Point guard Frank Ntilikina out of France would fit the bill as well in the right situation. If the Kings land Jackson or Tatum at five, they could come back with Ntilikina at 10. He’s young and inexperienced, but he also stands at 6-foot-5 with a 7-foot wingspan. His defensive potential at the point is tremendous, but he is a project on the offensive end, not a polished player like the four point guards expected to go ahead of him in the draft.

Combo forward Jonathan Isaac is an appealing prospect, but he’ll need plenty of time to develop and he’s a better target if he somehow slips to 10. Like Smith and Ntilikina, this would be a nice addition if the Kings fill their other need with the fifth overall selection.

Regardless of how they got to No.’s 5 and 10, the Kings are in a good spot. They have options and plenty of players at positions of need and there is potential to land a future star. Once the draft rolls around on June 22, the focus will quickly shift to shoring up the remainder of the squad. With two high picks, the potential addition of Bogdanovic and plenty of cap space, the Kings are primed for a big time roster overhaul this summer.

Buddy Hield is evolving, playing the best basketball of his career

Buddy Hield is evolving, playing the best basketball of his career

Take your tank emojis and throw them out the window. The Sacramento Kings are young, inexperienced and every once in a while, they throw up a complete dud. They are also scrappy and talented and improving with every game.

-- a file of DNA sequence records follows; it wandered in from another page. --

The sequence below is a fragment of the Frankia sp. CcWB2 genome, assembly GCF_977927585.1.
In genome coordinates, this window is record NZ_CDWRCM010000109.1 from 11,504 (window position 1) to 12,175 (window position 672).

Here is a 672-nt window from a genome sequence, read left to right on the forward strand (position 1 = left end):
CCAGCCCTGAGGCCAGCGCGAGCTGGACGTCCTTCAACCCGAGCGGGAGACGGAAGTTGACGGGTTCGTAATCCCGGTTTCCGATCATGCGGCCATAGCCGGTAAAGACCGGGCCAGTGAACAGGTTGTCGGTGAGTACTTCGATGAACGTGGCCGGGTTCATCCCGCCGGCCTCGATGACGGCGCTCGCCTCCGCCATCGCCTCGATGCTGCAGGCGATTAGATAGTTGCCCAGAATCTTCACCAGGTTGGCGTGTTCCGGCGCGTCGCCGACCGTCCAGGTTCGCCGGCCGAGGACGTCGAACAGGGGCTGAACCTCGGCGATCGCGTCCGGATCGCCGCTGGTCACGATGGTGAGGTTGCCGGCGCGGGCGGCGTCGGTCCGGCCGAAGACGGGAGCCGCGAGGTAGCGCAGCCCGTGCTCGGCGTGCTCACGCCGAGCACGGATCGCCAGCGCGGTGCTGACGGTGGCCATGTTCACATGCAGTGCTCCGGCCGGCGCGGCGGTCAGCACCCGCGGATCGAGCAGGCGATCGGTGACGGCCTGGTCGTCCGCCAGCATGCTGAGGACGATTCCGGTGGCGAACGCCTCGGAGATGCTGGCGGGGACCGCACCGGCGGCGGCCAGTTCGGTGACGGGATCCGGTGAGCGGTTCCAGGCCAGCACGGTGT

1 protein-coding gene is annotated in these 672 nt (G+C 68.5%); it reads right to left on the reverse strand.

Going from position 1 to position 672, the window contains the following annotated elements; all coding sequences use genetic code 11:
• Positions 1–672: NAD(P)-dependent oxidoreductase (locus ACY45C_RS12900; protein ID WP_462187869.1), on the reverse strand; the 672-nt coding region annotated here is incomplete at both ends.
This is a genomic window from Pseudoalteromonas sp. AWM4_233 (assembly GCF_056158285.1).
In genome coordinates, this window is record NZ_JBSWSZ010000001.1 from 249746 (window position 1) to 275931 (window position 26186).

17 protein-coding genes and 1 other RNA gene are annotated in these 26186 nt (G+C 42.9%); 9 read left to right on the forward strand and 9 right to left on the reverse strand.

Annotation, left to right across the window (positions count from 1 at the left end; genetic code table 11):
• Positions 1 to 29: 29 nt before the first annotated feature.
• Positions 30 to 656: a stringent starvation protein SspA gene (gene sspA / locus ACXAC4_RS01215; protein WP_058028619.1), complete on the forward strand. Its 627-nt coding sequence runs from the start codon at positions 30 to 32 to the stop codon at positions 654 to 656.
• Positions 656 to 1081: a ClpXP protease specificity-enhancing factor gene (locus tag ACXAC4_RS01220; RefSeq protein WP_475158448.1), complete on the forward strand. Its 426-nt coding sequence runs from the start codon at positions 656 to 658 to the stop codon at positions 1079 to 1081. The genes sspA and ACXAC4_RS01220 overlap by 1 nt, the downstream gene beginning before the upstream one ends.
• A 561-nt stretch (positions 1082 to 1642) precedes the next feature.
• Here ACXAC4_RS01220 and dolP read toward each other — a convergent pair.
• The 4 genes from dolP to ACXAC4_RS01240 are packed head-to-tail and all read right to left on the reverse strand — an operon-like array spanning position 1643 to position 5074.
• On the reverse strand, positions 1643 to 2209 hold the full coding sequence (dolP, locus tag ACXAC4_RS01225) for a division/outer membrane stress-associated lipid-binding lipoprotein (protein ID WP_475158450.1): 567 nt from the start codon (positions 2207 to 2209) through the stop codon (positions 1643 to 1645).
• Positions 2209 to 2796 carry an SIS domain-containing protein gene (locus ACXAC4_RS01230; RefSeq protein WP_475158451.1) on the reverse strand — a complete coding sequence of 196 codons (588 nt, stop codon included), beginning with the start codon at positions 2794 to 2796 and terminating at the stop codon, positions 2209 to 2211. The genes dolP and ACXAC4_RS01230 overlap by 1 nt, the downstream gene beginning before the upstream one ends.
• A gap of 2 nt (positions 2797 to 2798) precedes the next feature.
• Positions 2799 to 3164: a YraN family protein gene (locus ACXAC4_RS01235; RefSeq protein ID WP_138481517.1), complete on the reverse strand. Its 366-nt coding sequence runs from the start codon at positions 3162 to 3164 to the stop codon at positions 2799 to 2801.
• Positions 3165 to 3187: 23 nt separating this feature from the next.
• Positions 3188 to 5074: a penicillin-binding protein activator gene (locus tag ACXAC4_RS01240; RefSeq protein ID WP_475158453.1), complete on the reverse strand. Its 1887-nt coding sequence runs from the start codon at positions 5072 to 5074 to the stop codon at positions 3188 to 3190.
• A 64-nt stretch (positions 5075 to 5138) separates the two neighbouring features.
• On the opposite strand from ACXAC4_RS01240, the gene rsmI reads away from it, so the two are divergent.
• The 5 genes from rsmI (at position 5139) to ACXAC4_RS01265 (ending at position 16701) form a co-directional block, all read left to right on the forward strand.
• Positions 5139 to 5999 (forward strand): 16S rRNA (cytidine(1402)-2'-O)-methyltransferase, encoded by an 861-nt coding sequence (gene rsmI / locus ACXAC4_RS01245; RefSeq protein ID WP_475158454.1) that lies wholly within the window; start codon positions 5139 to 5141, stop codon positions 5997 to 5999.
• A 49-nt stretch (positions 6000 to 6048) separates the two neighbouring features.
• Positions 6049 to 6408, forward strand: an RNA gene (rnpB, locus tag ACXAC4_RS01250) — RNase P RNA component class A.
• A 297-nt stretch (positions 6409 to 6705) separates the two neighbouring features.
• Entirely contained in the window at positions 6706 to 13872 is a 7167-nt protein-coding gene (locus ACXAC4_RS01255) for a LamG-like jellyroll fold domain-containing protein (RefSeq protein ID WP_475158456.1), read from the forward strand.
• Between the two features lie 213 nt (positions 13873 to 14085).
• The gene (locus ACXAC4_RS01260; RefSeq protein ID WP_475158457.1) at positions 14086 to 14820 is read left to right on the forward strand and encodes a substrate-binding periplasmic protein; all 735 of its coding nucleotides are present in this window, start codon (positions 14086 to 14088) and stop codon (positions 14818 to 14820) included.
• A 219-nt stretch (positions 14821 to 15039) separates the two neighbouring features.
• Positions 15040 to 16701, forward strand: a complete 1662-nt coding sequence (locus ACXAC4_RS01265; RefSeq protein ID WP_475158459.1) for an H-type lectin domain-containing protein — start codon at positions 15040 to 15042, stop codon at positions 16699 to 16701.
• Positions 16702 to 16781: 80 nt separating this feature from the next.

Saturday evening in Utah, they gave one of the hottest teams in the NBA 48 minutes of fight. In fact, they’ve been going to toe-to-toe with some of the game’s best and holding their own for a while now.

After playing Friday night at Golden State, the Kings made the late night flight to Utah to play on the second night of a back-to-back. With the quick turnaround, Dave Joerger turned to a starting lineup void of veterans. Garrett Temple and Kosta Koufos each saw time off the bench, but the first team was comprised of three rookies, a second-year player and third-year big Willie Cauley-Stein.

The future was on full display and the group had every opportunity to come away with their third straight victory. In the end, it wasn’t enough. 

The Jazz made free throws and got stops in the final 60 seconds to pull out a 103-97 win over the Kings. It was another learning experience for Sacramento in a season filled with learning experiences.